A New York Times article once published a story about the best time to exercise. And according to research, it’s somewhere between 4 and 7 P.M.
Personally, I’ve done some runs during those times. And yes, I agree that my body feels like it IS the best time to exercise. However, my days are usually busy at exactly those times. So I relegate my runs at night.
If you take a look at my Nike running app data, you’d find that I’m a major night runner. One runner friend couldn’t believe that I would do my workout around 9 P.M. onwards. Sometimes I finish close to midnight.
Mentally, I feel that the evening is when I can relax. I’ve finished all my work and I’ve got nothing else to do. So I run. And yes, for us runners, this high-impact exercise is a way of relaxation. We’re funny that way.
However, when I signed up for a marathon, I needed to make a major change: become a morning runner -at least once or twice during the week.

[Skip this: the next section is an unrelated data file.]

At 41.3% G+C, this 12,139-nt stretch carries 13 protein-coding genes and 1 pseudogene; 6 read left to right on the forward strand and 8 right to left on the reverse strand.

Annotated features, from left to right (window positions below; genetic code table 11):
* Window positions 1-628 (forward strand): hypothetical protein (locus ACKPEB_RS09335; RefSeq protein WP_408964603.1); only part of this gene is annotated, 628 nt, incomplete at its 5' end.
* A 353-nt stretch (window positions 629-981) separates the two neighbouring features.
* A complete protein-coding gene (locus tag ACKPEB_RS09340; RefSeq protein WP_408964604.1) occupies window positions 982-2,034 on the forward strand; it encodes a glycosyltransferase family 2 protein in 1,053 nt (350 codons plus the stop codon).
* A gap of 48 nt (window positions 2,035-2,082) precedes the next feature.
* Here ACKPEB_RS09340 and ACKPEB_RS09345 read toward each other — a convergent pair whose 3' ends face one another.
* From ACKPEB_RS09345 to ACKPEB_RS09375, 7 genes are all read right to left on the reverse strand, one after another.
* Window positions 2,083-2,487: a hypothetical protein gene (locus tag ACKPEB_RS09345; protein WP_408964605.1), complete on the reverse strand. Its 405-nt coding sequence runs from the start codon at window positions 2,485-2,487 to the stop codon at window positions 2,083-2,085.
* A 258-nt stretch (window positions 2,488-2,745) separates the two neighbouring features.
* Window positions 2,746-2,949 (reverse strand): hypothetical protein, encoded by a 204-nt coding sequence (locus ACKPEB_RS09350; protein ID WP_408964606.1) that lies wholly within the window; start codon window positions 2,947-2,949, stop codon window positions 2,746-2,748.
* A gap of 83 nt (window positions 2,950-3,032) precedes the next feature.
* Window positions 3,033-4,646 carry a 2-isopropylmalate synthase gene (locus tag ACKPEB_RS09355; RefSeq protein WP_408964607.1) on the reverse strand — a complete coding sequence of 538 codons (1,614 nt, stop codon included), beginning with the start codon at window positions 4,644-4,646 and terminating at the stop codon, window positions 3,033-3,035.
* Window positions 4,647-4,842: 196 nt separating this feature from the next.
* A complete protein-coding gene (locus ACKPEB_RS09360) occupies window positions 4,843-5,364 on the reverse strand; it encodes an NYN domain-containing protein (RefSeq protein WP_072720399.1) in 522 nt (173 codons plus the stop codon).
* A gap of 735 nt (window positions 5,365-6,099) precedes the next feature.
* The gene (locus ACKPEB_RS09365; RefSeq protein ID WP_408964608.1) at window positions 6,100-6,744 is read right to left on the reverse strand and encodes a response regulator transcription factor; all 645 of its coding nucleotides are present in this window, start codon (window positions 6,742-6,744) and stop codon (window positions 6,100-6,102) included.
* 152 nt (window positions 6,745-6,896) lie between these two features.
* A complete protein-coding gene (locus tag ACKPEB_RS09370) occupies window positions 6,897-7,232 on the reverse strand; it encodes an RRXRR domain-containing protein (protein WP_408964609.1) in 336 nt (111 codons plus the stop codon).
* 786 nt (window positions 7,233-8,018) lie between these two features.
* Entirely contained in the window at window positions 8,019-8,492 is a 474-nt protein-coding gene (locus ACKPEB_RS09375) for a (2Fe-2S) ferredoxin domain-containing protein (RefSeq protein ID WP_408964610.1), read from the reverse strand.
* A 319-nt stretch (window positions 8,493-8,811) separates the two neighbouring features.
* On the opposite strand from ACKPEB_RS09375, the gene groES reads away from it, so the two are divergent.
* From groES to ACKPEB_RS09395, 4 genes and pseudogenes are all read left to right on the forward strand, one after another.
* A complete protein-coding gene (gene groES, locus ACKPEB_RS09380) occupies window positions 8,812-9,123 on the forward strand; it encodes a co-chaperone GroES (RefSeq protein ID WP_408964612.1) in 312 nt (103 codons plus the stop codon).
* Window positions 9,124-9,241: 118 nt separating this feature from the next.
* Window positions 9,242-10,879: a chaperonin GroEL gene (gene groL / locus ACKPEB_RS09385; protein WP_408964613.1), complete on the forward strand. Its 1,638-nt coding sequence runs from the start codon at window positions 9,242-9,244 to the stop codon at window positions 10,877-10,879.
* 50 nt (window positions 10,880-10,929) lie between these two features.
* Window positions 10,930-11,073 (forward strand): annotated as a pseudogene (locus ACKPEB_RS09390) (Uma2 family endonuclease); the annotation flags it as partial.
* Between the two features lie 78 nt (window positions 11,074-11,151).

The reason is because those long run Sundays really take a toll on my body. I need the whole day to recover. I could refuel properly, or have time to get a massage and just have more time to focus on recovery strategies.
In the past 10 weeks, I’ve been getting up before the crack of dawn and lacing up for the road. It’s always a love-hate feeling.
Usually, I would get to bed early only to toss and turn and worry about getting up late for my long run. Late morning has now taken a new meaning for me these days – anything past 4 AM is late.
It’s a great feeling to be able to finish my workout in the first half of the day. The changing sky view of the night moon and stars into sunlight is definitely a Mother Nature treat which is priceless. There’s also that positive vibe that runners (and also cyclists) spread around as we greet each other “Good morning!” while on the road.
Recently, I’ve had a buddy join me in these early morning Sunday runs (well actually, she rides her bike and I run). She asked if I would quit getting up so early once my marathon training is over. I mulled it over. And I’ve decided I’d keep my early Sunday morning runs going. She smiled.